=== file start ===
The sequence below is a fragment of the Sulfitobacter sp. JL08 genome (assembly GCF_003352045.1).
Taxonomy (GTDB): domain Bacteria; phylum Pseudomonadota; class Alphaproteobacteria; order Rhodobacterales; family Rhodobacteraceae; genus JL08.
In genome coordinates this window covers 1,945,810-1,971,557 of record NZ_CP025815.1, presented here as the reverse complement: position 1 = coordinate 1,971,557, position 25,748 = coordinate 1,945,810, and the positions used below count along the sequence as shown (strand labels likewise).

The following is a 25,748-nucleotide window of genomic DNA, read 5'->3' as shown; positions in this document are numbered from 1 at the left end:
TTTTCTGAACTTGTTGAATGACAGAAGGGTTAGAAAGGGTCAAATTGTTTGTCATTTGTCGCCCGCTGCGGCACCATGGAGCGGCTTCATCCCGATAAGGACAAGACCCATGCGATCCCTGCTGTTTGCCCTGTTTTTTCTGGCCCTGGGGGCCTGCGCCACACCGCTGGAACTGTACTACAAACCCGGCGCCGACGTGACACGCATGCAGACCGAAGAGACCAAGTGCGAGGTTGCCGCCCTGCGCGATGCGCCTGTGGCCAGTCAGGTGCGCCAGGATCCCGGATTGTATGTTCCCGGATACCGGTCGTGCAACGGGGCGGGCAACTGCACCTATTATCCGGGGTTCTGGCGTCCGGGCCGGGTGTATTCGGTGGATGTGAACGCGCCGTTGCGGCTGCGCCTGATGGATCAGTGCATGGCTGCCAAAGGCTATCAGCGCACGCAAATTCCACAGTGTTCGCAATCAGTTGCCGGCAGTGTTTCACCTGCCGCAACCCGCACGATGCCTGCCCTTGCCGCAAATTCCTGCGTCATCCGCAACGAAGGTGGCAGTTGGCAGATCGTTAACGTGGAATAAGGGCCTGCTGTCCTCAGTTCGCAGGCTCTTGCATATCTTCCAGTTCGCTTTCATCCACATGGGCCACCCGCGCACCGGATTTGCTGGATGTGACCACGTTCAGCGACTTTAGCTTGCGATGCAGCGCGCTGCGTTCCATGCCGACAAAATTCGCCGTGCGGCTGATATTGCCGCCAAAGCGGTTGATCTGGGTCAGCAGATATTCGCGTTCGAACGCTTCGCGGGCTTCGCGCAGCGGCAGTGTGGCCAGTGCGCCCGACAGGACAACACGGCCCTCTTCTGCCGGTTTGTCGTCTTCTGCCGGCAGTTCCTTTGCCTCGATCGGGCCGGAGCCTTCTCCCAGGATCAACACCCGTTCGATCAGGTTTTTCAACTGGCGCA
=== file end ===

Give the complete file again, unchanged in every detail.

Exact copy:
The sequence below is a fragment of the Sulfitobacter sp. JL08 genome (assembly GCF_003352045.1).
Taxonomy (GTDB): domain Bacteria; phylum Pseudomonadota; class Alphaproteobacteria; order Rhodobacterales; family Rhodobacteraceae; genus JL08.
In genome coordinates this window covers 1,945,810-1,971,557 of record NZ_CP025815.1, presented here as the reverse complement: position 1 = coordinate 1,971,557, position 25,748 = coordinate 1,945,810, and the positions used below count along the sequence as shown (strand labels likewise).

The following is a 25,748-nucleotide window of genomic DNA, read 5'->3' as shown; positions in this document are numbered from 1 at the left end:
TTTTCTGAACTTGTTGAATGACAGAAGGGTTAGAAAGGGTCAAATTGTTTGTCATTTGTCGCCCGCTGCGGCACCATGGAGCGGCTTCATCCCGATAAGGACAAGACCCATGCGATCCCTGCTGTTTGCCCTGTTTTTTCTGGCCCTGGGGGCCTGCGCCACACCGCTGGAACTGTACTACAAACCCGGCGCCGACGTGACACGCATGCAGACCGAAGAGACCAAGTGCGAGGTTGCCGCCCTGCGCGATGCGCCTGTGGCCAGTCAGGTGCGCCAGGATCCCGGATTGTATGTTCCCGGATACCGGTCGTGCAACGGGGCGGGCAACTGCACCTATTATCCGGGGTTCTGGCGTCCGGGCCGGGTGTATTCGGTGGATGTGAACGCGCCGTTGCGGCTGCGCCTGATGGATCAGTGCATGGCTGCCAAAGGCTATCAGCGCACGCAAATTCCACAGTGTTCGCAATCAGTTGCCGGCAGTGTTTCACCTGCCGCAACCCGCACGATGCCTGCCCTTGCCGCAAATTCCTGCGTCATCCGCAACGAAGGTGGCAGTTGGCAGATCGTTAACGTGGAATAAGGGCCTGCTGTCCTCAGTTCGCAGGCTCTTGCATATCTTCCAGTTCGCTTTCATCCACATGGGCCACCCGCGCACCGGATTTGCTGGATGTGACCACGTTCAGCGACTTTAGCTTGCGATGCAGCGCGCTGCGTTCCATGCCGACAAAATTCGCCGTGCGGCTGATATTGCCGCCAAAGCGGTTGATCTGGGTCAGCAGATATTCGCGTTCGAACGCTTCGCGGGCTTCGCGCAGCGGCAGTGTGGCCAGTGCGCCCGACAGGACAACACGGCCCTCTTCTGCCGGTTTGTCGTCTTCTGCCGGCAGTTCCTTTGCCTCGATCGGGCCGGAGCCTTCTCCCAGGATCAACACCCGTTCGATCAGGTTTTTCAACTGGCGCA